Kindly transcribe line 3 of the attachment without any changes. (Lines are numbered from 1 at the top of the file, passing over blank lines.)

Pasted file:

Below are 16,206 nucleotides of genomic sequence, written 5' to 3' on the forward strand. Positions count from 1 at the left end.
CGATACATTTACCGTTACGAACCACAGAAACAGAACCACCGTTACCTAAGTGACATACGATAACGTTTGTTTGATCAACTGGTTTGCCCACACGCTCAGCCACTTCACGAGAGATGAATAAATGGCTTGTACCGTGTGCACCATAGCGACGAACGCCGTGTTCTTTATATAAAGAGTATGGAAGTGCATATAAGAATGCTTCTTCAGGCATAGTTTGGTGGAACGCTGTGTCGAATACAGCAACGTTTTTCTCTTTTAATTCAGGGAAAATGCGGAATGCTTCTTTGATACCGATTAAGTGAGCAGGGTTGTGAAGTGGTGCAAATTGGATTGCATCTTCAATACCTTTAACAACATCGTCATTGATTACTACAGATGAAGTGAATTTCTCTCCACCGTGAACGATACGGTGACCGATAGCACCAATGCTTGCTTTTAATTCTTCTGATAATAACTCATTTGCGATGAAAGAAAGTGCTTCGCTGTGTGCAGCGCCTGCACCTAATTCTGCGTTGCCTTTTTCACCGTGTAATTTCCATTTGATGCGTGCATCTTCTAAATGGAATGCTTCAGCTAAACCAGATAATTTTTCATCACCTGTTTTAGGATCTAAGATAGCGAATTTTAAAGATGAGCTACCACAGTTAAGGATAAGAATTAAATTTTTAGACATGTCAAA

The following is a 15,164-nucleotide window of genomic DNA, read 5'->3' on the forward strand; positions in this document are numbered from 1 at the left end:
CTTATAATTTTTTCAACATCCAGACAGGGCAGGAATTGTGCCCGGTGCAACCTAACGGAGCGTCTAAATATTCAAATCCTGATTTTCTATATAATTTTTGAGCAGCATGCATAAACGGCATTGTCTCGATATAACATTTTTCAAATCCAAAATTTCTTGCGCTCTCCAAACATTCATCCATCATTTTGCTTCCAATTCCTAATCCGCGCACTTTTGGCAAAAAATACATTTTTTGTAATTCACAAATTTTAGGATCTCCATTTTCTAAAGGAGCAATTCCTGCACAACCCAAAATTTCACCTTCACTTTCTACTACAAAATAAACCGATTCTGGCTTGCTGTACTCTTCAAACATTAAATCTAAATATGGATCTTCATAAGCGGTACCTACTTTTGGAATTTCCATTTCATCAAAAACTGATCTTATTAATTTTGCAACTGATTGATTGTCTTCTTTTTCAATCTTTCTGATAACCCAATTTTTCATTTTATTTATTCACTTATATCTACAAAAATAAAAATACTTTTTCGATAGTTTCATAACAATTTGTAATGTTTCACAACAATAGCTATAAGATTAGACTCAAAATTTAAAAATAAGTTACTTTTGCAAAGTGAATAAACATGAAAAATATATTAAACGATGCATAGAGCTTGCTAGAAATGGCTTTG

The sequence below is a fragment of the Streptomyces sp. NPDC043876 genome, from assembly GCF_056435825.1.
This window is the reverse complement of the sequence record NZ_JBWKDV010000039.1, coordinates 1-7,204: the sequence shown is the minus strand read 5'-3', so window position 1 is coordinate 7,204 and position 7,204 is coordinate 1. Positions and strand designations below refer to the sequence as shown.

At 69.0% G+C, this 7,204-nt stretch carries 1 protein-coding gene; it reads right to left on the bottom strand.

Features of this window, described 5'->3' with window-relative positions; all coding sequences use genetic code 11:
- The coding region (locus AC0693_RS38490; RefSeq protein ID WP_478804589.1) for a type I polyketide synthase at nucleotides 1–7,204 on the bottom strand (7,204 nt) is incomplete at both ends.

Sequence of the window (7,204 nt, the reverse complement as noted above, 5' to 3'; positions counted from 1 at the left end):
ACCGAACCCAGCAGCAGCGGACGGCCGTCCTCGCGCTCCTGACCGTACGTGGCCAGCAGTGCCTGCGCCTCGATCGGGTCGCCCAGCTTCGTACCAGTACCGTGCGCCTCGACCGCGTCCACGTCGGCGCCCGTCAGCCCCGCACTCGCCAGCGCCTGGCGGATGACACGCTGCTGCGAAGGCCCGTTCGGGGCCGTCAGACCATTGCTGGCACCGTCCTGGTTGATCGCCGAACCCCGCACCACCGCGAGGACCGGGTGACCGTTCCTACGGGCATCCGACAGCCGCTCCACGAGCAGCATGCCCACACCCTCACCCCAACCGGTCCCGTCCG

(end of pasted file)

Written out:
The following is a 15,164-nucleotide window of genomic DNA, read 5'->3' on the forward strand; positions in this document are numbered from 1 at the left end: